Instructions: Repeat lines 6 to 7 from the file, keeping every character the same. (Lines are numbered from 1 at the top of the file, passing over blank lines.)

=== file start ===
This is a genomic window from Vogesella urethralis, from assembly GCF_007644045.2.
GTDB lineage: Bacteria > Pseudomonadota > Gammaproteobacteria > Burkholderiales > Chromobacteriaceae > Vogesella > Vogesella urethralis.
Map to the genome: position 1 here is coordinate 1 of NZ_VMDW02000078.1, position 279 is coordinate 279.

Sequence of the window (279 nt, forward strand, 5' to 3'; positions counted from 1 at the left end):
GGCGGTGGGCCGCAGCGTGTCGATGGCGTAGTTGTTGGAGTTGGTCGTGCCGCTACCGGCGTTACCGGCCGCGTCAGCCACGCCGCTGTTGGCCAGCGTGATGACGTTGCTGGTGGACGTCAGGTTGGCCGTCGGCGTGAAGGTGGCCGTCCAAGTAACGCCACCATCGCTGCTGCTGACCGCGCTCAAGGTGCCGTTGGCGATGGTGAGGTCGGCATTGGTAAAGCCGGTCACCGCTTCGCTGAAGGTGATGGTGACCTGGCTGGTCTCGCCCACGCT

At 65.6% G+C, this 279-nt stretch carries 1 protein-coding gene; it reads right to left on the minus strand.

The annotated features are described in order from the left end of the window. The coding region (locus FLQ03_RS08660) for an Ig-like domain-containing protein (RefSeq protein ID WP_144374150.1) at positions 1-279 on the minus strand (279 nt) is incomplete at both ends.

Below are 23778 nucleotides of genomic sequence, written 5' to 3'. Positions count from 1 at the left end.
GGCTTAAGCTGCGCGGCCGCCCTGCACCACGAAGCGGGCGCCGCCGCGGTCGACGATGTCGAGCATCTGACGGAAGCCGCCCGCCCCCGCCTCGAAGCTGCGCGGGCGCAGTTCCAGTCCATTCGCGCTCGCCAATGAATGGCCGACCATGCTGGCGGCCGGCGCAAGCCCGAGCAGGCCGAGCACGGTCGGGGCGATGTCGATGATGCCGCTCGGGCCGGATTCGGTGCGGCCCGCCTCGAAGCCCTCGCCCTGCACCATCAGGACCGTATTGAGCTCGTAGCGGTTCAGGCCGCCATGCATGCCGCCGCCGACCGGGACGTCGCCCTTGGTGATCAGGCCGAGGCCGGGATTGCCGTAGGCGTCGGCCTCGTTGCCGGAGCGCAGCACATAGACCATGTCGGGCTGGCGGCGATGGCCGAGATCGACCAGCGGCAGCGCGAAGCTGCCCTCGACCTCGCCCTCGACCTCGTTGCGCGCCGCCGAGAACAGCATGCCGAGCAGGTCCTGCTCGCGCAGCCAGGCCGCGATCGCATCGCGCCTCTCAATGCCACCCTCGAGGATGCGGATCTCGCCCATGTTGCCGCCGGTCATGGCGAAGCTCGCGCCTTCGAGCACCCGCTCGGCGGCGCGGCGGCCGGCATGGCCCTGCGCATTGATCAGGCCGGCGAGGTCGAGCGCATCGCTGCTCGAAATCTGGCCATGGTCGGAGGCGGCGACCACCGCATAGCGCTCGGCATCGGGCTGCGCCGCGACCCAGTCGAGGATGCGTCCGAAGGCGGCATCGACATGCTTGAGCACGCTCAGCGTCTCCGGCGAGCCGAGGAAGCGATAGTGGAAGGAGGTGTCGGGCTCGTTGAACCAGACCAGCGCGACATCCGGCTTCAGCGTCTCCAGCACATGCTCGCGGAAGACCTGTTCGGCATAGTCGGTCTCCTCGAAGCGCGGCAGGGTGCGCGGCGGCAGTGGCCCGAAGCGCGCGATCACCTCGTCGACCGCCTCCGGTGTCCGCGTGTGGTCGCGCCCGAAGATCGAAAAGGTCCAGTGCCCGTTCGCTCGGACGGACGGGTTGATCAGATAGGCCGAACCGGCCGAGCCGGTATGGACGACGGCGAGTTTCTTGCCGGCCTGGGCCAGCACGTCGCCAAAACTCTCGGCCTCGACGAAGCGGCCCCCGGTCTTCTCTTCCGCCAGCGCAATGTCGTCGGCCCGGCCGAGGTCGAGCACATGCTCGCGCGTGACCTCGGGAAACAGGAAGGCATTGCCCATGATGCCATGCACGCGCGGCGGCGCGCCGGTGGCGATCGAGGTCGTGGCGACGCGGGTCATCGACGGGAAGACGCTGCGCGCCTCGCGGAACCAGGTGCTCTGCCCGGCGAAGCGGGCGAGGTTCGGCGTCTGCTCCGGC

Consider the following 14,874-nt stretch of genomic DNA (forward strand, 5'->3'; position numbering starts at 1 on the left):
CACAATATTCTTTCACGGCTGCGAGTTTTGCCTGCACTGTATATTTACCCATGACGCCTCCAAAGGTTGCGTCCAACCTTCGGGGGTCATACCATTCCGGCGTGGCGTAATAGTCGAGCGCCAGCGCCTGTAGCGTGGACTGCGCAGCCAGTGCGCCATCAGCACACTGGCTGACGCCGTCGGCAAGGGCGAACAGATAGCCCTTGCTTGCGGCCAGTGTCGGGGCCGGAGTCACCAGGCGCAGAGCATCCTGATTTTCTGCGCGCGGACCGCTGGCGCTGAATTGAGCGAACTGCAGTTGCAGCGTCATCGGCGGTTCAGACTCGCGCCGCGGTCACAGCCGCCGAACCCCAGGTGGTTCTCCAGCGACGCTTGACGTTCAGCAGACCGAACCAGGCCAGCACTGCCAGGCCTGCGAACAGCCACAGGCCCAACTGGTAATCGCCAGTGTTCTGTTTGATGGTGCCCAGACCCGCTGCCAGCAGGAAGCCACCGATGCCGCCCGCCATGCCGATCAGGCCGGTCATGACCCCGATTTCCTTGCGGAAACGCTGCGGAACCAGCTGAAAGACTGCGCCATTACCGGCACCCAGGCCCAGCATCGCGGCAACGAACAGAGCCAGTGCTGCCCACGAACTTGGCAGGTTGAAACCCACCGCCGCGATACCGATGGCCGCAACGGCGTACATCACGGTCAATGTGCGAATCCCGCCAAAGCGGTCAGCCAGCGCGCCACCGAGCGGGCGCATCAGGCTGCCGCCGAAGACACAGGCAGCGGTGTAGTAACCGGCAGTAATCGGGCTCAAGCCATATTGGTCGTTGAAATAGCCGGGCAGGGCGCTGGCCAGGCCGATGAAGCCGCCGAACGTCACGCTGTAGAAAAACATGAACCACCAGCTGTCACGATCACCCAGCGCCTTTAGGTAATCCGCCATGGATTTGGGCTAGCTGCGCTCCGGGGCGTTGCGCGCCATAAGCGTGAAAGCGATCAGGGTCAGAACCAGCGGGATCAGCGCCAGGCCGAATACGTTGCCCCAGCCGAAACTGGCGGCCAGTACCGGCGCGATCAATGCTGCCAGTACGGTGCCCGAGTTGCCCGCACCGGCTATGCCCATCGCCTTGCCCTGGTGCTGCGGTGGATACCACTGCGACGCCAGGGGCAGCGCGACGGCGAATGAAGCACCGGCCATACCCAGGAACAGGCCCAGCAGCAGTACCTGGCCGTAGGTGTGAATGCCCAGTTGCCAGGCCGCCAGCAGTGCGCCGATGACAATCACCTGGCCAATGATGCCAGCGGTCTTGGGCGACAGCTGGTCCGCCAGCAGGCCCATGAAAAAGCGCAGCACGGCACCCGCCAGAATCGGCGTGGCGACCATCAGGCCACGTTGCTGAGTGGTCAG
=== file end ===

At 65.6% G+C, this 279-nt stretch carries 1 protein-coding gene; it reads right to left on the minus strand.

The annotated features are described in order from the left end of the window. The coding region (locus FLQ03_RS08660) for an Ig-like domain-containing protein (RefSeq protein ID WP_144374150.1) at positions 1-279 on the minus strand (279 nt) is incomplete at both ends.